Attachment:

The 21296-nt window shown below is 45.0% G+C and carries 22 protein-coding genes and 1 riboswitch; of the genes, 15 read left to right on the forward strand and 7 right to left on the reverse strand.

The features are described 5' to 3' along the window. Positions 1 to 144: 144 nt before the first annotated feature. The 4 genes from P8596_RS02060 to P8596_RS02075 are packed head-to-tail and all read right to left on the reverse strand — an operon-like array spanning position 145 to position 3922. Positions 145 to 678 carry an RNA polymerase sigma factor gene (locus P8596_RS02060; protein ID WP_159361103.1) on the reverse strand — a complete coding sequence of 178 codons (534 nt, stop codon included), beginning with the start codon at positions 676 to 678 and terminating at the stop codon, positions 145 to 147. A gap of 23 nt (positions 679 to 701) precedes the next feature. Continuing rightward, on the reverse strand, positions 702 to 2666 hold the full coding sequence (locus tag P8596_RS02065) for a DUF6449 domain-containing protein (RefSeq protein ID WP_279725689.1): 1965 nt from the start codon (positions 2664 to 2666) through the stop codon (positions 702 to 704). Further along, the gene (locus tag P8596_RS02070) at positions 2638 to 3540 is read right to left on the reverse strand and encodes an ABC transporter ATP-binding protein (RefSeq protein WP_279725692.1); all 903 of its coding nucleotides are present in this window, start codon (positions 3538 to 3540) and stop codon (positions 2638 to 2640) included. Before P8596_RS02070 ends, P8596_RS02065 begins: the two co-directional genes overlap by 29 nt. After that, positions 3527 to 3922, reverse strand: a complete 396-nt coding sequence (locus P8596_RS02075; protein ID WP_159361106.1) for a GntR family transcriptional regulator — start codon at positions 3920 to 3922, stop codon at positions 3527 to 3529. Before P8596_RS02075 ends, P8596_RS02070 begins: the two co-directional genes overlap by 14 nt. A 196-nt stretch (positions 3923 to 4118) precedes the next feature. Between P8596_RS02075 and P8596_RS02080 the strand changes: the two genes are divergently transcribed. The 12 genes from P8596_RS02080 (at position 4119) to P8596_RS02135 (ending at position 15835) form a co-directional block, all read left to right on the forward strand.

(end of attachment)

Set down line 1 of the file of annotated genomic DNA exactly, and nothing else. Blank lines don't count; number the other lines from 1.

The 21296-nt window shown below is 45.0% G+C and carries 22 protein-coding genes and 1 riboswitch; of the genes, 15 read left to right on the forward strand and 7 right to left on the reverse strand.